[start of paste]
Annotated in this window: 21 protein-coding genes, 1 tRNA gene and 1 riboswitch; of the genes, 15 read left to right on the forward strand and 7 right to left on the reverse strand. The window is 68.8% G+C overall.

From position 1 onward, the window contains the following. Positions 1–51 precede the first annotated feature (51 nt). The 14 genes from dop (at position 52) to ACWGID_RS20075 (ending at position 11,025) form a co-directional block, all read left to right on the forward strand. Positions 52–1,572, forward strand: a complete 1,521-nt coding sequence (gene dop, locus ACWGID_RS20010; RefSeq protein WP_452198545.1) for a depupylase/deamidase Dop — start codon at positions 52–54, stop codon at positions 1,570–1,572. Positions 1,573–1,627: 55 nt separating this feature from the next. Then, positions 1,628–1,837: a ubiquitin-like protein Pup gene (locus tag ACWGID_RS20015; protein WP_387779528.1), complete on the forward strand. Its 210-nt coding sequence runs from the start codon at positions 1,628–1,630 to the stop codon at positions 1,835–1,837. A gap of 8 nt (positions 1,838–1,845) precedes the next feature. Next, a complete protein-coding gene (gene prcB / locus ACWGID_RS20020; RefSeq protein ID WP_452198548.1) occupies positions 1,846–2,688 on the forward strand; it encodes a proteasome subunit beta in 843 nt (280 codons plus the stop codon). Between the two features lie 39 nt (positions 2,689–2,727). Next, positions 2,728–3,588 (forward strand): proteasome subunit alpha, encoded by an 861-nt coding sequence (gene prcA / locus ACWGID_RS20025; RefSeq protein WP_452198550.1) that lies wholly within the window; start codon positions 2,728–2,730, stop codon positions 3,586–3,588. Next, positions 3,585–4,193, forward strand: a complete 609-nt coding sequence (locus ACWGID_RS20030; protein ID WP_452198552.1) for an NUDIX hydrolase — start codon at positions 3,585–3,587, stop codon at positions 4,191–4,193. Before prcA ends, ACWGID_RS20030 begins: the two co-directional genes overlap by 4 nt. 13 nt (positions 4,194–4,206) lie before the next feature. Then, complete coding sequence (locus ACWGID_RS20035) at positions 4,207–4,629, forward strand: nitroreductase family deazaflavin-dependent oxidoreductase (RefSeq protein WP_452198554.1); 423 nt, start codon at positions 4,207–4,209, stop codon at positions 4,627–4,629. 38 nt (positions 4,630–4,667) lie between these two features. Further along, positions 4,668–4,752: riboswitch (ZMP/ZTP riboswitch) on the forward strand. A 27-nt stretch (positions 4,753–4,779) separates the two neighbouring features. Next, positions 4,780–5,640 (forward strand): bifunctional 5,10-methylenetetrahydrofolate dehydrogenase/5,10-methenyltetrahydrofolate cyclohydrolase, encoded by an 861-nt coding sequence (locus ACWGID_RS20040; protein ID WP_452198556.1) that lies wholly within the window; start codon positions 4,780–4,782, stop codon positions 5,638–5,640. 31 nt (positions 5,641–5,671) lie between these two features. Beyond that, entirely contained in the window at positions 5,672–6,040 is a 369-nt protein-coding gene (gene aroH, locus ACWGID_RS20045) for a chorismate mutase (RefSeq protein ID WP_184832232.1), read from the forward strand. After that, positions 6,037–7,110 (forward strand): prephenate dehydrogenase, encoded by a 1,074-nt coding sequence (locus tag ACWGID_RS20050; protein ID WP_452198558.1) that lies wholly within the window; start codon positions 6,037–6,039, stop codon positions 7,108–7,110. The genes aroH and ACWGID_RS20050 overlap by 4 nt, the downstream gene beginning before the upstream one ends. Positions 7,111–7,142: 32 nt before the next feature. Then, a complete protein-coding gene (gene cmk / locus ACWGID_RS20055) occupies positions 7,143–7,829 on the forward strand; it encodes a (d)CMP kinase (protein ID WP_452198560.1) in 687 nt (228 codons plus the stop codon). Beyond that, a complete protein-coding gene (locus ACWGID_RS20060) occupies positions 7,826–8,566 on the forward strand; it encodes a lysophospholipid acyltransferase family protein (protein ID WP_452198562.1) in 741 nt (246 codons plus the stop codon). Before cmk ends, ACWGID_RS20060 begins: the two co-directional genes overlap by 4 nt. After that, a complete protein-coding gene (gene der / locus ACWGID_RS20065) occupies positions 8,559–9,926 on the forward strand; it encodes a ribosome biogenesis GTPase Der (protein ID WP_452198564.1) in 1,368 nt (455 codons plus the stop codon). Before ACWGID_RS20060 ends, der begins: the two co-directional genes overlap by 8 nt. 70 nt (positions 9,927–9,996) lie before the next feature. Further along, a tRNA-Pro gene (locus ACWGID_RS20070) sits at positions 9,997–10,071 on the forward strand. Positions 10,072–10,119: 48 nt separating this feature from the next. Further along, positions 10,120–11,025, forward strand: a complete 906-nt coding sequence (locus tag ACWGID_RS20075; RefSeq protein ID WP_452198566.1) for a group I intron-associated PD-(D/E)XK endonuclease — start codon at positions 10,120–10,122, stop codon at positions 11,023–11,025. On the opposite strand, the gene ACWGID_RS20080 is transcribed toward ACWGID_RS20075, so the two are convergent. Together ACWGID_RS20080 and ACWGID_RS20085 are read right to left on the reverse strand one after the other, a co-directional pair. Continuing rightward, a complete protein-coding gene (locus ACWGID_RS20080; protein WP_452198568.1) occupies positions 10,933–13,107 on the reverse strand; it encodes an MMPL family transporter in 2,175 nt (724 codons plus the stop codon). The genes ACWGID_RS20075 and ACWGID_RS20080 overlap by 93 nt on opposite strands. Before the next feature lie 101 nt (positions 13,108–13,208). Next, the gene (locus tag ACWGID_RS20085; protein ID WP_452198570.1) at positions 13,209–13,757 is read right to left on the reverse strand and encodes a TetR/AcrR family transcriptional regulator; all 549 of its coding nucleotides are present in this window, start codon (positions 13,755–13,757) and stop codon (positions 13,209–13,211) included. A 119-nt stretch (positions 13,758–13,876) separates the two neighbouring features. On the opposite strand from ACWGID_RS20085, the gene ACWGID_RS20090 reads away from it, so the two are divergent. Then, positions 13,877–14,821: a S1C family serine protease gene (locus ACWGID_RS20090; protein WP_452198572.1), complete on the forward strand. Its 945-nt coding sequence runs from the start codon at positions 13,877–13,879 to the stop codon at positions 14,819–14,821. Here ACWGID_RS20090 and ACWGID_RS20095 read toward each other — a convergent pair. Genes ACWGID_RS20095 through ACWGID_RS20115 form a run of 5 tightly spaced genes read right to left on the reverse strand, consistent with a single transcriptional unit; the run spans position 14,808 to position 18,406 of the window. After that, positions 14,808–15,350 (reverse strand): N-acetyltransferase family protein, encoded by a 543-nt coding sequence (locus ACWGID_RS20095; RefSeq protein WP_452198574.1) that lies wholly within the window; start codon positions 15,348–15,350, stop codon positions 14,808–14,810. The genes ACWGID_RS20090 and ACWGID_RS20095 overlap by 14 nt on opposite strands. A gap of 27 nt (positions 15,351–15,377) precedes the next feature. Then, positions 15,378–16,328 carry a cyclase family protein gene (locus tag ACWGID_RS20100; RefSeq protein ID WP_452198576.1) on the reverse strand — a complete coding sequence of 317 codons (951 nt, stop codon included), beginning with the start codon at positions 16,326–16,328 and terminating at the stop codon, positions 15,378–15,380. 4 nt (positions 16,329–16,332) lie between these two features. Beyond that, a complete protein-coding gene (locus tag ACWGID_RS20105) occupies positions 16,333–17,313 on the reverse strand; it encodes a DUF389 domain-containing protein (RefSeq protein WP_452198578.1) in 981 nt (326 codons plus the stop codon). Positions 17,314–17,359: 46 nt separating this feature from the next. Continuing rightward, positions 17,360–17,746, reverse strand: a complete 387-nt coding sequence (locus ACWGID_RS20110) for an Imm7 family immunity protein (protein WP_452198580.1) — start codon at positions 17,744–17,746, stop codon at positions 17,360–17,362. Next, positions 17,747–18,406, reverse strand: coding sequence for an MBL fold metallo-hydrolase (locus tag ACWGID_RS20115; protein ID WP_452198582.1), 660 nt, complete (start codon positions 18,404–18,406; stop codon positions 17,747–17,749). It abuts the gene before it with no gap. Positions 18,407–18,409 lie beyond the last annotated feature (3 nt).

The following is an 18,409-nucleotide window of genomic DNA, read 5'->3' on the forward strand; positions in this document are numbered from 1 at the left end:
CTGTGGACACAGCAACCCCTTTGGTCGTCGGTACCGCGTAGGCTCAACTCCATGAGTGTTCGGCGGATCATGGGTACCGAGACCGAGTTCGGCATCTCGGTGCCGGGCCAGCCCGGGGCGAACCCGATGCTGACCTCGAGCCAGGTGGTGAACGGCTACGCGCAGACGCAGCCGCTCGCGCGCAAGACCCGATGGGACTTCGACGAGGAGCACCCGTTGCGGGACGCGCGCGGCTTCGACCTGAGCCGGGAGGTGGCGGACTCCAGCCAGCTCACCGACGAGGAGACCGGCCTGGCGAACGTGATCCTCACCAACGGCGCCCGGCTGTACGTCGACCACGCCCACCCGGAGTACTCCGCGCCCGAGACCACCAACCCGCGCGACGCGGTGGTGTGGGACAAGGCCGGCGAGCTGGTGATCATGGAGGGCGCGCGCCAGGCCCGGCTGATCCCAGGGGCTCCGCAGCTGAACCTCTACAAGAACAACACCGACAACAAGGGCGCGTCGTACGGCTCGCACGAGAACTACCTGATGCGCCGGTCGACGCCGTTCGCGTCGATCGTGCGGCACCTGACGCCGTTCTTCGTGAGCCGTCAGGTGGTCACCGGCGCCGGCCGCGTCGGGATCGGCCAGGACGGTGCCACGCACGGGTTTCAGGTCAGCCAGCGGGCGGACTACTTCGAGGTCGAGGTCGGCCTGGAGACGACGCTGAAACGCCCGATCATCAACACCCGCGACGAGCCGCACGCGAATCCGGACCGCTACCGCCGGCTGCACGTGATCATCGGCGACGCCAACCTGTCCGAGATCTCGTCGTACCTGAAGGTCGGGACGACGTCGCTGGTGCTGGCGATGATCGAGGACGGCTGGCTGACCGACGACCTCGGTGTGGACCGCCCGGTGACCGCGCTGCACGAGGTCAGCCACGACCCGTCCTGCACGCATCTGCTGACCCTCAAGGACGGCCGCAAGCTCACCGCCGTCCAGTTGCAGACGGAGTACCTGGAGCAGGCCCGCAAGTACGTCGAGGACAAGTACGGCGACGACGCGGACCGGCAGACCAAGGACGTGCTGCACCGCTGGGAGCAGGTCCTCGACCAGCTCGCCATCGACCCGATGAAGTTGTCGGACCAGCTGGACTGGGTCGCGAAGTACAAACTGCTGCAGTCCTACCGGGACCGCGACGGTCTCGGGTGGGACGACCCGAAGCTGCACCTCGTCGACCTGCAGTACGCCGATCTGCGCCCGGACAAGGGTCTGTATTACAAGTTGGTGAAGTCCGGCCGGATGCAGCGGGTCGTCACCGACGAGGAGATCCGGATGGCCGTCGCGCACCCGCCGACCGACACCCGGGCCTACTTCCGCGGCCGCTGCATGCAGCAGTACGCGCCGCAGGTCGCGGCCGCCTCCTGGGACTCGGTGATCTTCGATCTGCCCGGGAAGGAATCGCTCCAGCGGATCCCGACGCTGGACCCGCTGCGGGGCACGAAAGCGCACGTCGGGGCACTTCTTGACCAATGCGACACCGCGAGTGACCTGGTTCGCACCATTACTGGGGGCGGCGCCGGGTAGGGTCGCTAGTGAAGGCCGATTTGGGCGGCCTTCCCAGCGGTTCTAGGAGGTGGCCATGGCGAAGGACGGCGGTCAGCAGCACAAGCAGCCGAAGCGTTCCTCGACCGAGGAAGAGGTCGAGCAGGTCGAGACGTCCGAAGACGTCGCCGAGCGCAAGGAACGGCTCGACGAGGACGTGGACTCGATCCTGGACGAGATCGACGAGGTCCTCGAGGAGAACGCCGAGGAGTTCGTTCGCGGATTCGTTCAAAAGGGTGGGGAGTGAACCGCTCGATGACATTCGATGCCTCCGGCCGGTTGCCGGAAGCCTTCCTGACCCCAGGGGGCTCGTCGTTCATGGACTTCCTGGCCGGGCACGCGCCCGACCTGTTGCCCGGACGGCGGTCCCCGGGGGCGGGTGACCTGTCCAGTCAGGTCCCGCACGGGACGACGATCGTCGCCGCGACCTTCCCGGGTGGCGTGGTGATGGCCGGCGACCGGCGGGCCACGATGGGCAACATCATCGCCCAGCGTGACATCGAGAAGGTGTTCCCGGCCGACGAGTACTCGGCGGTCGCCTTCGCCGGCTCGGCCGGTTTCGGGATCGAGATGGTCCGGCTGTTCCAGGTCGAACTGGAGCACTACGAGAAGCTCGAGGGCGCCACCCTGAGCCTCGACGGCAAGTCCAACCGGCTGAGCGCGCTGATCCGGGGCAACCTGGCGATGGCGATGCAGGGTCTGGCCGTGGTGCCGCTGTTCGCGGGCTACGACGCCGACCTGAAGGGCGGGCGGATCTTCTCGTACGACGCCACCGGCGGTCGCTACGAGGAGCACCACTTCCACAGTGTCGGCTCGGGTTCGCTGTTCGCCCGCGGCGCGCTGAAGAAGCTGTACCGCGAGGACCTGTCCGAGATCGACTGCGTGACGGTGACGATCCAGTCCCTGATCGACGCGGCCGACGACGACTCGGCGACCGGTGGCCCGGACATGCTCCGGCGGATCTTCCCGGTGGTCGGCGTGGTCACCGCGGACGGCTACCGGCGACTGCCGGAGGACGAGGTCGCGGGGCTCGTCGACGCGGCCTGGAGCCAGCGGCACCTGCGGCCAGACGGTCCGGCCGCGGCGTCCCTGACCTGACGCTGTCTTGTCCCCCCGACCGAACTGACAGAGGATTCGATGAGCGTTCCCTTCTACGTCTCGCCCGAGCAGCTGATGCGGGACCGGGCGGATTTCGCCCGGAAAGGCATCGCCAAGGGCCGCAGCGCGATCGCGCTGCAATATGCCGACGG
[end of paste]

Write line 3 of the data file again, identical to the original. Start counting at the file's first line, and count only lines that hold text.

The following is an 18,409-nucleotide window of genomic DNA, read 5'->3' on the forward strand; positions in this document are numbered from 1 at the left end: